4. I sold both of my Bitcoins ($175 buy in) last winter and bought a home freeze dryer. Now when I find a great sale on fruits and vegetables I load up and run a few batches. I do the same with meat although I cook it first. My only other expenses are Mylar bags and oxygen absorbents. I figure the electrical cost as prepaid. My goal when selling the Bitcoins was purchasing a hot tub. Because I don’t have the expense of heating and pumping the water, I figure I am using much less electricity operating the freeze dryer. I picked up a few 55 gallon poly drums from the Coca-Cola plant which were used to transport syrup. I use two for long term water storage and the other as a rain barrel. I have a good water filter to remove any chemicals that may leech prom the plastic drums. I could have gone for solar panels but living in Kirkland, WA we don’t get a lot of sun. But we do get plenty of water.

    I am fortunate to have all like-minded neighbors in my cul-de-sac. We each have our own set of skills. Together we can form a sort of self sustaining village should the need arise. In case of a natural disaster, EMP or civil war we already have our wagons circled.(cul-de-sac)

    If or when the zombie apocalypse begins, I would not last more than a day or two alone. Even with an AR-15 and a stockpile of ammo. Besides, I really prefer working with my neighbors rather than shooting them.

  5. All good points NM Mike. I think you turned me into a paranoid. Too many variables that I can’t control. Just keep moving forward until you can’t anymore.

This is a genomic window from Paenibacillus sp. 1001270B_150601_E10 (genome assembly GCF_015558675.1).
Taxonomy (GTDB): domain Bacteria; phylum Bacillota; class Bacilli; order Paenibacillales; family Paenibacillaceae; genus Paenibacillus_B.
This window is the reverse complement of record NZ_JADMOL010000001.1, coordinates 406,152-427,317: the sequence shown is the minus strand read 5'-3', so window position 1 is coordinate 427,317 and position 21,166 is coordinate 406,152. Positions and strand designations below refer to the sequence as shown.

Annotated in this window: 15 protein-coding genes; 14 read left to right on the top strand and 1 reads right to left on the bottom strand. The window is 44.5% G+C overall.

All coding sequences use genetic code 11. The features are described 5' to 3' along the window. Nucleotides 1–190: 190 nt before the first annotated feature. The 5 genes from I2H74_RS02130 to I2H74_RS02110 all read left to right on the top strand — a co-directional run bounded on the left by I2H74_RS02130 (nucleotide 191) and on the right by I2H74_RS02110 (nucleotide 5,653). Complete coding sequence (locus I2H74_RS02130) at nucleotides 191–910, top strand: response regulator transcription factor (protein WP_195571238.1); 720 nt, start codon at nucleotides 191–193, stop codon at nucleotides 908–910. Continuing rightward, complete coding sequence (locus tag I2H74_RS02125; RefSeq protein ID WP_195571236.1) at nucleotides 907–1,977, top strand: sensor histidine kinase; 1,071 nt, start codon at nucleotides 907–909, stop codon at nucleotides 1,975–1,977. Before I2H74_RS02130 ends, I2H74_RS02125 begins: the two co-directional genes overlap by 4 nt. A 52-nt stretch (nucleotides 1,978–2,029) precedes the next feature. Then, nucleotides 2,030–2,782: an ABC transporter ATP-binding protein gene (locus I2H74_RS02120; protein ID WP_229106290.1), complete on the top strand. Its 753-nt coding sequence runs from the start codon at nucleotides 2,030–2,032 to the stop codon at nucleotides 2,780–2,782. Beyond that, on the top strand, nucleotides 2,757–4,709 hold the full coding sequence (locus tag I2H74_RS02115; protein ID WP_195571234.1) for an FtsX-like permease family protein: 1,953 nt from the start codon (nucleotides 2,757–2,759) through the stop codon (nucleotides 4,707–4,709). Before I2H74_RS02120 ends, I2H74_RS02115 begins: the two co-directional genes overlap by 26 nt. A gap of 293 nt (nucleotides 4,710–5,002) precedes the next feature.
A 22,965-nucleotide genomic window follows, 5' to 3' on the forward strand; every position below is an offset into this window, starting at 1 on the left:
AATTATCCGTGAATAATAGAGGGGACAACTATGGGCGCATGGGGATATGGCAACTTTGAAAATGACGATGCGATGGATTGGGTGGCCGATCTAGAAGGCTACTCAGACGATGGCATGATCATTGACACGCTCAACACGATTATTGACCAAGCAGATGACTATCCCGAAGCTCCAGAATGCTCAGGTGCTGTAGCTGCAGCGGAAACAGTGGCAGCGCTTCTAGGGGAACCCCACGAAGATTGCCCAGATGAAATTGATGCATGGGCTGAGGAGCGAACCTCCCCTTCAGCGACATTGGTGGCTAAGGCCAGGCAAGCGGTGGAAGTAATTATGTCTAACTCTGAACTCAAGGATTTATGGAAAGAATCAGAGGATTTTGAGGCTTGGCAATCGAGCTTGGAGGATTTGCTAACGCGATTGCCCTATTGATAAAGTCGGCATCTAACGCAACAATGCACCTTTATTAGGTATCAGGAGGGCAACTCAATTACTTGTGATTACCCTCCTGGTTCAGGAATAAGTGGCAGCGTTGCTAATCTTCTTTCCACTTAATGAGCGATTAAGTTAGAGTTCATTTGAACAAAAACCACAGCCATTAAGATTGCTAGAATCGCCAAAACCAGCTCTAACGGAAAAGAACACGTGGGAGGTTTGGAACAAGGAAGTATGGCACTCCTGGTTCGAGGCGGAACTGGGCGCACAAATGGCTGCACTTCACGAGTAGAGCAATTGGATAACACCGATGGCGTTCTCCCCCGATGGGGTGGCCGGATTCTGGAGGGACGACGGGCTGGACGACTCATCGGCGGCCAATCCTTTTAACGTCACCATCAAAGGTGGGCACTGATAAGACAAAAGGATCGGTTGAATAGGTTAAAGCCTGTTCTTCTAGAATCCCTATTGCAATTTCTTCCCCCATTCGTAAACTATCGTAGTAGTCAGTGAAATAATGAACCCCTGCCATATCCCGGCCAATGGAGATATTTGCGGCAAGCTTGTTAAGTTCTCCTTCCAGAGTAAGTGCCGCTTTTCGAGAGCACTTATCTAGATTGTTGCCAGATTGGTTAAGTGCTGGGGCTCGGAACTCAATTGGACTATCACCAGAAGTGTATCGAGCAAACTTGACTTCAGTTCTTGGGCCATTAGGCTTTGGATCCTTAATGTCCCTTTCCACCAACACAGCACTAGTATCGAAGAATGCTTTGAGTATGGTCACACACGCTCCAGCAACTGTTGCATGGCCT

6. Many of the major city rejuvenation projects are based on credit.

    Look at Detroit, anchored by a mortgage company and a car company. The downtown hustle and bustle surrounds casinos and sports stadiums.

    I’m seeing home refinance dilemmas. When people refinance they can still snatch some equity, but the rate is higher so the payment is going up.

    The wild card is Section 8. Right now the criminal element is spread out. If Section 8 goes away will the suburbs fall in favor of the city surveillance states? Or will the criminal element re-concentrate into the cities?

  7. “In the 1950’s, one person working at a job could raise a family of five. I know because I was number 4 in that kind of a family.”

    Isn’t that reason enough not to bury our politicians, but to ‘mussolini’ them high enough? ;-( People don’t care enough if they’re getting screwed, me seems.

  8. You can have months of crap and money set aside for every situation….but if you are 500 lbs over weight and not mentally prepared, you just a victim with a bunch of stuff.